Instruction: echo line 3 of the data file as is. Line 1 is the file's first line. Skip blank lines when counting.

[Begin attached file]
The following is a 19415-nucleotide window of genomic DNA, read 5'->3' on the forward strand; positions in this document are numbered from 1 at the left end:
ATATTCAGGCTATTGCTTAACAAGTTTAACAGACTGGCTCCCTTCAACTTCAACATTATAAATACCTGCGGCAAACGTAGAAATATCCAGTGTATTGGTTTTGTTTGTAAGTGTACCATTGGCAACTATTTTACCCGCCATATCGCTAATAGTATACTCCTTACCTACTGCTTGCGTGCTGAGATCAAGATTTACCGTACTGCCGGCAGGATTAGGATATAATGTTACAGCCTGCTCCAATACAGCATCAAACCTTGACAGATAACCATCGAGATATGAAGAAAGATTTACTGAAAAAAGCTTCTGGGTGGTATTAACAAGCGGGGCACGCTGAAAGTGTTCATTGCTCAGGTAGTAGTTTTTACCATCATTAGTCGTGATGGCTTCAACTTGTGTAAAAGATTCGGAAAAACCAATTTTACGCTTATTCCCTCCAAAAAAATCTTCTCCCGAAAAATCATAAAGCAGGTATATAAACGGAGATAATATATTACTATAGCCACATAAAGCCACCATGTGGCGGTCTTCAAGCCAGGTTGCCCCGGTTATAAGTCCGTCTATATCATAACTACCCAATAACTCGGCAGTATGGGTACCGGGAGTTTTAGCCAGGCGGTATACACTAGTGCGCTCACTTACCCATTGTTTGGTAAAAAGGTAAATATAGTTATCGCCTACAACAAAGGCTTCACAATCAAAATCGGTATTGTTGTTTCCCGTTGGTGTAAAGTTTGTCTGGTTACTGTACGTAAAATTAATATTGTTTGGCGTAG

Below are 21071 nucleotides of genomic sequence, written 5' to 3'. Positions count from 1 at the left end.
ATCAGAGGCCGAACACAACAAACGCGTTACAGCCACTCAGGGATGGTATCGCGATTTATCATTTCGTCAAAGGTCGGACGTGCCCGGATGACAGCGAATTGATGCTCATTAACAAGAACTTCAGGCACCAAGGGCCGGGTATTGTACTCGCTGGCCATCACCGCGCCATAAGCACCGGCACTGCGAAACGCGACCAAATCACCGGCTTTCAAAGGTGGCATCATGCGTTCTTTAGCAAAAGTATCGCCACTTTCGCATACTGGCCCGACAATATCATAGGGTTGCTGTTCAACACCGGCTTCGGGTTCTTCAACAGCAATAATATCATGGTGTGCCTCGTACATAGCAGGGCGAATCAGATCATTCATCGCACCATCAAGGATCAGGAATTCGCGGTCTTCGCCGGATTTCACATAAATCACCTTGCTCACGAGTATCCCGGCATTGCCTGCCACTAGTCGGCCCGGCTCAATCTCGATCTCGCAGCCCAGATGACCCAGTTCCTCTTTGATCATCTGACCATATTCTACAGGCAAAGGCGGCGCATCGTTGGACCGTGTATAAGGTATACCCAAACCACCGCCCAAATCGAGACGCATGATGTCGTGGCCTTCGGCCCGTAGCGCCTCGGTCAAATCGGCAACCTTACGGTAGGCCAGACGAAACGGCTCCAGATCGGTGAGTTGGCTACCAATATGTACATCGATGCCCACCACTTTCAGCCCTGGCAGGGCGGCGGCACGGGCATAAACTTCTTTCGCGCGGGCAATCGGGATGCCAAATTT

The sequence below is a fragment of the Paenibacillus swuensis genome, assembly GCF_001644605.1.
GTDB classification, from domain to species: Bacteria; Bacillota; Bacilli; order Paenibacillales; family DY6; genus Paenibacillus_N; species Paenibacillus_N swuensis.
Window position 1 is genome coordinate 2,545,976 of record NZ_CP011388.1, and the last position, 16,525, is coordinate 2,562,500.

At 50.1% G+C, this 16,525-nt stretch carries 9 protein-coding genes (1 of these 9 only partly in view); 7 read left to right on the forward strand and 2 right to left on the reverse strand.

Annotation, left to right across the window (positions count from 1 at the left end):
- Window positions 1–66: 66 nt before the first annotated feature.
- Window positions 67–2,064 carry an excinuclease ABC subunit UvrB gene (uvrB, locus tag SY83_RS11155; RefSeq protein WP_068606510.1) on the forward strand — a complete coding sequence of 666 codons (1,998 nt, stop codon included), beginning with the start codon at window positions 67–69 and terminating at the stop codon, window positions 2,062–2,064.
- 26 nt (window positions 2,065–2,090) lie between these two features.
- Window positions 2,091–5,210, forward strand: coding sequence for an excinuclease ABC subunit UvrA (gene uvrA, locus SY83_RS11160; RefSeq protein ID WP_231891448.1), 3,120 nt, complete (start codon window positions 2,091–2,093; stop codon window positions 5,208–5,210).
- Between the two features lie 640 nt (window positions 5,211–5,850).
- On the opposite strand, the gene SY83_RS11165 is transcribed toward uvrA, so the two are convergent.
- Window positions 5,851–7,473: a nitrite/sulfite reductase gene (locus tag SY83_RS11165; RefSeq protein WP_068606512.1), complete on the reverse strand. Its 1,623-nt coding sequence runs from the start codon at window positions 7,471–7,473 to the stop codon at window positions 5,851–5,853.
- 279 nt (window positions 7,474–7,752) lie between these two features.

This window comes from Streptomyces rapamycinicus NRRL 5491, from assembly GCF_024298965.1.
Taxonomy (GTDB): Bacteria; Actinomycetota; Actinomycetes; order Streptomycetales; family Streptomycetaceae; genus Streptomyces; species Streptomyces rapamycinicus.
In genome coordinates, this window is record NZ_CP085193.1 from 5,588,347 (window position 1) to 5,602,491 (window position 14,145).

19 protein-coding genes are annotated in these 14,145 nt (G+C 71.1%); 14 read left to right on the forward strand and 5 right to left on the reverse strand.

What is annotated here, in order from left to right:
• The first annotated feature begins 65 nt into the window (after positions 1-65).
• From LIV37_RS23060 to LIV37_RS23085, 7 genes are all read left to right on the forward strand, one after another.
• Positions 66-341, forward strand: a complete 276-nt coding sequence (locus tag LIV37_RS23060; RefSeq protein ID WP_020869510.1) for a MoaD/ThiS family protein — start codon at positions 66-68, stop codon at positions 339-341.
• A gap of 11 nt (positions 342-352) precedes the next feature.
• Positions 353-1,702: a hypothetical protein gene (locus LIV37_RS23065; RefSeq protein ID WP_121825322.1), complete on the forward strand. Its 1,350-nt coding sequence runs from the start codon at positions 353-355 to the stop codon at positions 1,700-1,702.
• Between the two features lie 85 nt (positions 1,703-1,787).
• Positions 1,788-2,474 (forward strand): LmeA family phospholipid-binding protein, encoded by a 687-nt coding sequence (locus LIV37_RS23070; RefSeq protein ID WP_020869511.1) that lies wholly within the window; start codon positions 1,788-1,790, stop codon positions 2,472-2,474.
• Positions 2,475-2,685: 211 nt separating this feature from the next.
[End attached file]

Below are 21071 nucleotides of genomic sequence, written 5' to 3'. Positions count from 1 at the left end.